Classic style is elastic over personalities, allowing the student to develop an individual style that is none the less classic for being individual. La Rochefoucauld, Thomas Jefferson, A. J. Liebling, and the authors of the Audubon Guide to North American Birds are all distinct and well-formed individuals, but they are all prototypical classic stylists.

Classic style offers the student exceptional pleasure since it is flattering to the writer, flattering to the reader, and intellectually collusive. It takes the stand that there is no external pressure on the writer and certainly nothing that the writer is trying to beat out of the reader – a grade, a letter of recommendation, a contract. The writer is unquestionably competent, absolutely interesting, entirely disinterested, at leisure, and articulate. The writer’s security as a thinker and a writer is not at issue. As students learn to write in classic style, their adoption of the classic stand becomes, by degrees and in pulses, more and more thorough. The assumed scene of classic style displaces ever more effectively the real scene. Many of them forget, for long stretches, that they are enrolled in a class, writing to a teacher, or vulnerable to grades. The student is sprung, if only temporarily, from the undergraduate nightmare of being treated like an adolescent, pushed into intellectual fraud, and required to pretend that the fraud is educational. Adopting the classic stand can become addictive for undergraduate students because it reliably and enjoyably brings them good grades, gives them a social distinction, and springs them from the undergraduate intellectual ghetto.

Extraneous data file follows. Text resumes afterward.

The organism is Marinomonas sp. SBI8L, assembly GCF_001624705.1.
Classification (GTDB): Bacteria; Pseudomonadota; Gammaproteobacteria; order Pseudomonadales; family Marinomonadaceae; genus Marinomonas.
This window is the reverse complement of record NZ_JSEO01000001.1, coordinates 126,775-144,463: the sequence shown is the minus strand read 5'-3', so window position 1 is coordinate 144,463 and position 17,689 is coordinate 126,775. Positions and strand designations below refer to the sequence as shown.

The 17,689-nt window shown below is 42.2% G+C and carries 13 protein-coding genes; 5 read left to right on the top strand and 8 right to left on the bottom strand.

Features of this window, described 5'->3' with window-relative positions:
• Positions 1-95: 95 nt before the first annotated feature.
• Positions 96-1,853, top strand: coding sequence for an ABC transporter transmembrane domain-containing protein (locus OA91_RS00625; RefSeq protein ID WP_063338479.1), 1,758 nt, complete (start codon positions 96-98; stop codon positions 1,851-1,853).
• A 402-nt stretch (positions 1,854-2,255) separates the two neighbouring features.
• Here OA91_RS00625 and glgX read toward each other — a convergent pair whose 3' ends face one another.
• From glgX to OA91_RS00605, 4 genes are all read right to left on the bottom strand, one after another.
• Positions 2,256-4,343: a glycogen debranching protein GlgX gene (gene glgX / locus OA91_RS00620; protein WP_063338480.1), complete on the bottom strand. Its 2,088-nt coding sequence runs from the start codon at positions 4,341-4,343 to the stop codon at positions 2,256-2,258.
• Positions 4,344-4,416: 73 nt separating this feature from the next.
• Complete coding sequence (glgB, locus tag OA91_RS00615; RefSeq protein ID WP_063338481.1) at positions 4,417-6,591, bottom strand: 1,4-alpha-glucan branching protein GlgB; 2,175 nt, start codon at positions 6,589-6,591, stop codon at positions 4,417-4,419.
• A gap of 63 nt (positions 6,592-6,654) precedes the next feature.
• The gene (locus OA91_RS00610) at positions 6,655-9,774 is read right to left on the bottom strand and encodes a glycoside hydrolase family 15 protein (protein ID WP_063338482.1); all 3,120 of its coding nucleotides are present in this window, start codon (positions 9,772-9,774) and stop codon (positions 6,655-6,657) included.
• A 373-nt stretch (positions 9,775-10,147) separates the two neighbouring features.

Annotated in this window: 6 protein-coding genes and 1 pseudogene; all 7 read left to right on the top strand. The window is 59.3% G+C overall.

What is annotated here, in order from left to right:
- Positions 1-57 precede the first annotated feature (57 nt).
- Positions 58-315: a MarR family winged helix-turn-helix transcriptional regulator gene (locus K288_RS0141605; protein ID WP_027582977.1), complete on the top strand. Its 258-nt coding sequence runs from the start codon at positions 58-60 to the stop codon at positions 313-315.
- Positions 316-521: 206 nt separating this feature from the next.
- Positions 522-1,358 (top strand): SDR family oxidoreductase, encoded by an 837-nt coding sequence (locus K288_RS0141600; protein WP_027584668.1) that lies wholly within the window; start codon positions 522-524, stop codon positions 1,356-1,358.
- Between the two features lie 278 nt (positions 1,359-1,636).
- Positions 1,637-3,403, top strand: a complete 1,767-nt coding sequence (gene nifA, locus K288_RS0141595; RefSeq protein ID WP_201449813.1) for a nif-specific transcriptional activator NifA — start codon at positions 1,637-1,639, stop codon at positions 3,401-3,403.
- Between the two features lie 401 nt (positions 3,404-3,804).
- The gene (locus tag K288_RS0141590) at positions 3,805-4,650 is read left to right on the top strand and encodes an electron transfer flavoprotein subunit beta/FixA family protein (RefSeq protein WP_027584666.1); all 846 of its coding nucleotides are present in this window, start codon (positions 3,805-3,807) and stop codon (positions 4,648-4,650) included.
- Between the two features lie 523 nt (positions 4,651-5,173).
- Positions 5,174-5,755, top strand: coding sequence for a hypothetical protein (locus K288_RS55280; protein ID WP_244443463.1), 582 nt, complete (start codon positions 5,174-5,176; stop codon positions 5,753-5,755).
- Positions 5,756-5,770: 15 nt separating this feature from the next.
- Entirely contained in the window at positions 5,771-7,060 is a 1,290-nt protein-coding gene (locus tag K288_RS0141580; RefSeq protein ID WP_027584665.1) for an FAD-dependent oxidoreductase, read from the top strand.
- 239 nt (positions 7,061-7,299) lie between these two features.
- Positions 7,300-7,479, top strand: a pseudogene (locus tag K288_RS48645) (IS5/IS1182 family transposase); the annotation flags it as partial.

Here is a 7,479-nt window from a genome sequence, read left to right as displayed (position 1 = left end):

Since the course teaches an activity, it defines the teacher in the role of the coach, the dance instructor, the music instructor, the sen-sei. The coach gives tips on performance, suggests training routines, helps the student see what is to be achieved. There are tricks, and we will present those tricks on this web site from time to time, but the tricks are secondary; the student must above all be dissuaded from imagining that a style can be learned by acquiring a bag of tricks, especially surface tricks. Learning to write in a style is learning to inhabit the intellectual stand of the style; surface features to some degree follow a stand, but in ways that differ across classic stylists. Little local rules for doing this but not doing that are an impediment, not a help, to learning classic style. We use the trick of prohibiting students after the first few weeks from mentioning surface features in their stylistic analyses, and requiring them instead to begin an analysis by answering the questions on page 22 of the book. We maintain this proscription until the danger seems to have passed.